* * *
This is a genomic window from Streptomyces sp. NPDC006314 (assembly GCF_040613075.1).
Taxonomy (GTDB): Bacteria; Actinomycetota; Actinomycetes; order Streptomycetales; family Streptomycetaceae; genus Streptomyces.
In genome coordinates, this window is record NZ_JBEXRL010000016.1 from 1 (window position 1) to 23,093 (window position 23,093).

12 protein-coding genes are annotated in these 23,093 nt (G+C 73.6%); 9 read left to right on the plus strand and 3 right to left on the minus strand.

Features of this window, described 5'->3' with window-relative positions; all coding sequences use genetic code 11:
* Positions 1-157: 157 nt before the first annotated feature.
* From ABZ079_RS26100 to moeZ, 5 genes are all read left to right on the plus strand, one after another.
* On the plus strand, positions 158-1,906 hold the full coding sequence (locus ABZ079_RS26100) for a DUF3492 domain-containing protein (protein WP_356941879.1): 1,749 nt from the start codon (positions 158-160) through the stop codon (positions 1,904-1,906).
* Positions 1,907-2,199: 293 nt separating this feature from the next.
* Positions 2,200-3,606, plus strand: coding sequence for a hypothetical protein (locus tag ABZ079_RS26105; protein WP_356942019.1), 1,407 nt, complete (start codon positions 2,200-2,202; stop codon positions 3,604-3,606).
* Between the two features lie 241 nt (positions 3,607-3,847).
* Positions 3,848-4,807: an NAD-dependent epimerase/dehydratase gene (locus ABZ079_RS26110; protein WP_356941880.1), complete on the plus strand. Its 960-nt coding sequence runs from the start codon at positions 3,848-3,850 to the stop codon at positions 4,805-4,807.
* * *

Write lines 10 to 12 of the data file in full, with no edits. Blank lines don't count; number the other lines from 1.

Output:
* Positions 2,200-3,606, plus strand: coding sequence for a hypothetical protein (locus tag ABZ079_RS26105; protein WP_356942019.1), 1,407 nt, complete (start codon positions 2,200-2,202; stop codon positions 3,604-3,606).
* Between the two features lie 241 nt (positions 3,607-3,847).
* Positions 3,848-4,807: an NAD-dependent epimerase/dehydratase gene (locus ABZ079_RS26110; protein WP_356941880.1), complete on the plus strand. Its 960-nt coding sequence runs from the start codon at positions 3,848-3,850 to the stop codon at positions 4,805-4,807.